• they limit concurrency more than necessary there is only a single
    lock
    which will prevent all but one thread from executing

  • I view them as quite low level functionality which is purely there to
    implement other synchronization features like Mutex, Monitor etc.

  • Although they might not be deprecated when we have a Ruby version
    that
    supports native threads the effect of using this single process wide
    lock
    will be even more dramatic, because there will be even more unused
    resources
    when the lock is held - especially in multiprocessor environments.

Kind regards

robert

#10

From: “Robert K.” removed_email_address@domain.invalid

  • Although they might not be deprecated when we have a Ruby version that
    supports native threads the effect of using this single process wide lock
    will be even more dramatic, because there will be even more unused resources
    when the lock is held - especially in multiprocessor environments.

Agreed, with regard to multiprocessor environments. With ruby’s
current implementation, using Thread.exclusive where appropriate
seems perfectly reasonable to me. Grep ruby’s standard library,
you’ll see several instances of its use.

For instance drb/drb.rb DRbServer#initialize does the following:

Thread.exclusive do
DRb.primary_server = self unless DRb.primary_server
end

Yes, that could have been done with a Mutex, but why? Calling
Mutex#synchronize (which in turn calls Mutex#lock and Mutex#unlock)
involves considerably more code executed inside Thread.critical blocks
than that one-liner above.

So if the argument is that Thread.critical is prohibitively costly,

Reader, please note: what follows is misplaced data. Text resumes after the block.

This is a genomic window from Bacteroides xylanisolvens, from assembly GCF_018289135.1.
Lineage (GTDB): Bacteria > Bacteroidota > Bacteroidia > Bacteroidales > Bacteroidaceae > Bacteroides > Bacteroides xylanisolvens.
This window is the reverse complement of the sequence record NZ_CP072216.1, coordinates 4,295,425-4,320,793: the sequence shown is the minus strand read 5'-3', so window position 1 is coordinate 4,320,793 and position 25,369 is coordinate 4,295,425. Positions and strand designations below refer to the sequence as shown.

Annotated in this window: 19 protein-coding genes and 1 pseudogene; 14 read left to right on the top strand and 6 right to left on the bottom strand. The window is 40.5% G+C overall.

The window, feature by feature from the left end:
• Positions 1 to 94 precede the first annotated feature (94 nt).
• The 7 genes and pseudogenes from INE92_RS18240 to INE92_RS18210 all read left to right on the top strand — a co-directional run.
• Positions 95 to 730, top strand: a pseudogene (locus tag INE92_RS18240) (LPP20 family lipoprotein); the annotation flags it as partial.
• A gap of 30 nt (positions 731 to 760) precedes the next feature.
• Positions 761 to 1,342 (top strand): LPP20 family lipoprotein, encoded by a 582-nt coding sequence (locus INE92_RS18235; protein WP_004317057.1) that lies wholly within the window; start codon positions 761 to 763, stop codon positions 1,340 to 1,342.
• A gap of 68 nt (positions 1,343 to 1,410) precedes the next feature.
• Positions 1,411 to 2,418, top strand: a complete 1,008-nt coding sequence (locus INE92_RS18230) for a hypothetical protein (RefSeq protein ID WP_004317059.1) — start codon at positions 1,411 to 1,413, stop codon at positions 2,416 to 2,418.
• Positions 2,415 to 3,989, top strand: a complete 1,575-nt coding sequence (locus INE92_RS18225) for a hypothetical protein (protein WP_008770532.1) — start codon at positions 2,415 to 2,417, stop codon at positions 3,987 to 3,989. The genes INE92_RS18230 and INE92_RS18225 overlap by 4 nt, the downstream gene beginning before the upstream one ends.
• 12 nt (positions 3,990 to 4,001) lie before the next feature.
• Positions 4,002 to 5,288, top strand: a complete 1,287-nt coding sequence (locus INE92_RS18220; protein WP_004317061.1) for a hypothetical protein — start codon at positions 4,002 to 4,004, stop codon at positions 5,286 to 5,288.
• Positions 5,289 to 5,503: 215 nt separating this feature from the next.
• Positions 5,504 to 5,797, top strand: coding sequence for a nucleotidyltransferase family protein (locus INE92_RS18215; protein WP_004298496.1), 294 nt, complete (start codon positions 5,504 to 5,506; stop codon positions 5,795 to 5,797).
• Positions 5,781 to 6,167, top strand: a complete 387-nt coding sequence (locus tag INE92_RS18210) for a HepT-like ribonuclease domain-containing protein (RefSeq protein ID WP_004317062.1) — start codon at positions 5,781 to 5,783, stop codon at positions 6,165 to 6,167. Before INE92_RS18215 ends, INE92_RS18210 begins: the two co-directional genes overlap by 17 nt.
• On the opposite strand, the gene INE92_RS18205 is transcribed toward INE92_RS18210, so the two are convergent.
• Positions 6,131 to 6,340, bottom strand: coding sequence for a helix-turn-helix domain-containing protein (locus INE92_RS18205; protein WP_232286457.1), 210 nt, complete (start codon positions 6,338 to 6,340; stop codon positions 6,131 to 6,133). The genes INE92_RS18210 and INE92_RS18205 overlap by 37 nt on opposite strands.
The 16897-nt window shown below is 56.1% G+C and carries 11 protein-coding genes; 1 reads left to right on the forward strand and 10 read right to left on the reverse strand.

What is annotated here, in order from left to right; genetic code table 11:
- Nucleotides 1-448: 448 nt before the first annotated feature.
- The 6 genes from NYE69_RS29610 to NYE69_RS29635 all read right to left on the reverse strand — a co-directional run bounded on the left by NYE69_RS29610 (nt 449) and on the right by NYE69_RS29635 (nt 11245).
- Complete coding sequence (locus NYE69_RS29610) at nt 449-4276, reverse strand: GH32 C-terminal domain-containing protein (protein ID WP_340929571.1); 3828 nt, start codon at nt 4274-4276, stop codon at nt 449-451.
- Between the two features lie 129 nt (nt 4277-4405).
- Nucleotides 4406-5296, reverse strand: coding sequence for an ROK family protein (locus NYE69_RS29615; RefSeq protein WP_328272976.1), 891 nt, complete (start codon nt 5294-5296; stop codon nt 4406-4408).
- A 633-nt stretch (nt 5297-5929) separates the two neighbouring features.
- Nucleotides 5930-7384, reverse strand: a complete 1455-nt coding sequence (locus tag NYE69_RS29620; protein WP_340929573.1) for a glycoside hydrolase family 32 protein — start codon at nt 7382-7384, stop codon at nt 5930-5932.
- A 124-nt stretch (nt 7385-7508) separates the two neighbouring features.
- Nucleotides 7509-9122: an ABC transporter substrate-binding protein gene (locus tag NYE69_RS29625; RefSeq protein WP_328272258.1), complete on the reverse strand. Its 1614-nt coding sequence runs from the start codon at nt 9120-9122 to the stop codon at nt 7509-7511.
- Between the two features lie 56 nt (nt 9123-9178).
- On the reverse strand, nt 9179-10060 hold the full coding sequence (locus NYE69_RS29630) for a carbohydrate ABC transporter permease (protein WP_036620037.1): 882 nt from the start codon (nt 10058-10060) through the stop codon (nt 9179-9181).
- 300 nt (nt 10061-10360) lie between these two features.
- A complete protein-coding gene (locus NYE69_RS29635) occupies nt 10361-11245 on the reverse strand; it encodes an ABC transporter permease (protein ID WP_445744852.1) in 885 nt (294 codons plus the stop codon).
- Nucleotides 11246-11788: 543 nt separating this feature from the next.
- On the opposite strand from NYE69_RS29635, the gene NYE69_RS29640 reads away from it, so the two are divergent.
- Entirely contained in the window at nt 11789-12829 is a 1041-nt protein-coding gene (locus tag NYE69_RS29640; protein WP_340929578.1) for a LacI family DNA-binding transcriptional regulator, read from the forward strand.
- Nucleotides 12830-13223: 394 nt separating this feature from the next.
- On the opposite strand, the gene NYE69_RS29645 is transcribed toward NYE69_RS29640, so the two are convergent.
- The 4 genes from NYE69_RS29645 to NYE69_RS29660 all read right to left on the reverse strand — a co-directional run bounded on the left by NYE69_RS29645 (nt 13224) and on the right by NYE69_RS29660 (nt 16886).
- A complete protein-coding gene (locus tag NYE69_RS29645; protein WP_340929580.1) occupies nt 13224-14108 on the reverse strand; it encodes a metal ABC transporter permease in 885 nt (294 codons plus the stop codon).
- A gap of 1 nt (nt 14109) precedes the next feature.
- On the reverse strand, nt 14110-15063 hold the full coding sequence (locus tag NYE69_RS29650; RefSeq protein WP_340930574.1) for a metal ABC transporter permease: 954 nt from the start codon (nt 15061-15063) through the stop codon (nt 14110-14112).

one had better bear that in mind when calling any methods on Mutex.

In the current implementation, each call to Mutex#synchronize
involves around ten or so lines of ruby executed in at least
two separate Thread.critical blocks (one of which is in a loop.)

I agree that the relative costs of all these operations may change
when we get to YARV + native threads + fine-grained locking that
allows multiple ruby threads simultaneously executing on multiple
processors. I wouldn’t be surprised if Ruby’s current thread.rb
implementation had to be rewritten for that new system.

But in any case, with ruby’s current green threads, Thread.exclusive
is about as efficient as you can get, for simple cases like the
DRb one shown above. All it does is extend the current thread’s
quantum, effectively, for a brief period of time. There’s no
waiting involved.

Regards,

Bill


#11

Bill K. removed_email_address@domain.invalid wrote:

processors. I wouldn’t be surprised if Ruby’s current thread.rb
implementation had to be rewritten for that new system.

I expect exactly that to happen - even more so, these classes are likely
candidates for an implementation in the runtime system (similarly to
Java’s
approach).

But in any case, with ruby’s current green threads, Thread.exclusive
is about as efficient as you can get, for simple cases like the
DRb one shown above. All it does is extend the current thread’s
quantum, effectively, for a brief period of time. There’s no
waiting involved.

I still don’t like this approach even if the std lib does it. In an
application you’ll usually want more fine grained locks than process
wide
locks. IMHO it’s not only a question of efficiency but also of design.
I
prefer to start with the cleaner design and only change to
Thread.exclusive
if there is a real need for this. I guess you know the quote about
premature optimization… Of course you can view the usage of several
lower
grained locks vs. Thread.exclusive as an optimization, too (increases
throughput). :-))

Although we differ on this one I guess we’ve given good arguments for
both
approaches so people can pick whatever they feel more comfortable with.

Kind regards

robert

PS: Since I do Java for a living it’s MT approach might have influenced
me,
there’s simply no such thing as an application wide thread exclusive
execution.